|HILDEBRANDT, EVIN - Michigan State University
|NIIKURA, MASAHIRO - Simon Fraser University
Submitted to: Meeting Abstract
Publication Type: Abstract Only
Publication Acceptance Date: 4/6/2011
Publication Date: 7/20/2011
Citation: Hildebrandt, E., Niikura, M., Cheng, H.H. 2011. Identifying the genetic basis of attenuation in Marek's disease virus [abstract]. American Society for Virology 30th Annual Meeting Scientific Program and Abstracts, University of Minnesota, July 16-20, 2011. P5-3 p. 258.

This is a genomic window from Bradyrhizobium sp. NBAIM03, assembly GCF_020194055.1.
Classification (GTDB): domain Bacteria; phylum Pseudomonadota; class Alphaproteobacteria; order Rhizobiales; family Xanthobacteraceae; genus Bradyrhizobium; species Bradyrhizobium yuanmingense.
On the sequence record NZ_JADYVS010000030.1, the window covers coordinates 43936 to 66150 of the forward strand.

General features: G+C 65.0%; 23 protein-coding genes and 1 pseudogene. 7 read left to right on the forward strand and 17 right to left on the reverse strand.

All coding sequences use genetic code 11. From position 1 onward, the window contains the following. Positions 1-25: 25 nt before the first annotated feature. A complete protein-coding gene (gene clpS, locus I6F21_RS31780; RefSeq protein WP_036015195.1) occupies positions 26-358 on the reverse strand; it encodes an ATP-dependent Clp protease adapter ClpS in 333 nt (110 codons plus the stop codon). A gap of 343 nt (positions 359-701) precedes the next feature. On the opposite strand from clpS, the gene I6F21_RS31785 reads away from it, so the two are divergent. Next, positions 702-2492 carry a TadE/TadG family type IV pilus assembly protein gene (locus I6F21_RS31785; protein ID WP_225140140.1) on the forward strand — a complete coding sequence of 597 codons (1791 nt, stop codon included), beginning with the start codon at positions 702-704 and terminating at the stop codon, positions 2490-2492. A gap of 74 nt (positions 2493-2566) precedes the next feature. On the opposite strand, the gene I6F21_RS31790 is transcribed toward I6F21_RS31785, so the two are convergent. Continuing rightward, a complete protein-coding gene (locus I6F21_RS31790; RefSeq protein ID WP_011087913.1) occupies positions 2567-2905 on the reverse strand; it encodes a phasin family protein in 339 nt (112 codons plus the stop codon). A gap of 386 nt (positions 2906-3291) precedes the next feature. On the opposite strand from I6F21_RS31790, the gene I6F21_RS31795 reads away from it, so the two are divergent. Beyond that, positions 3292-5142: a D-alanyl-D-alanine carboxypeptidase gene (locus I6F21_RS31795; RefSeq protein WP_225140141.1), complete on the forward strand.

Technical Abstract: Marek’s disease virus (MDV) is an oncogenic alphaherpesvirus of chickens that induces lymphoid tumors in susceptible birds. This agronomically-important disease is controlled primarily through vaccines that prevent tumor formation but are non-sterilizing. Currently most efficacious vaccines consist of MDV attenuated by repeated cell passages. The goal of this project is to identify the genetic and molecular basis of in vitro attenuation utilizing next generation sequencing. To identify genetic changes, virulent MDV generated from a BAC clone was serially passed in chicken embryo fibroblast cells in triplicate. Birds were challenged with viral stocks at passages 50, 60, and 70 to determine disease incidence. In all three replicates, the virus was attenuated demonstrating mutations in the viral genome are the source of this phenotypic change. The rate at which attenuation occurred varied between the three viral lineages. One lineage was completely attenuated after 60 passages, another after 70 passages, and the third is expected to be after 80 passages. In all replicates, disease incidence quickly decreased from 80-100 percent to 0-20 percent within 10 passages. This rapid change suggests that the number of loci responsible for attenuation may be limited. Further bird trials are underway to validate these results and track the kinetics of attenuation in passages preceding complete attenuation. Bird trials conducted using viral defined mixtures of virulent and avirulent MDV will assist in correlating MD incidence to allele frequencies in virus populations before complete attenuation. Currently both DNA and RNA from the lowest passage of the completely attenuated viral stocks and the virulent parental virus strain have been submitted for sequencing. We are awaiting these results in order to identify shared changes in the genome and transcripts of the attenuated viruses compared to the virulent parental virus. Changes that appear likely candidates responsible for attenuation will be quantified in viral passages to determine allele frequencies. Furthermore, key polymorphisms will be introduced into the virulent BAC clone using recombineering for validation.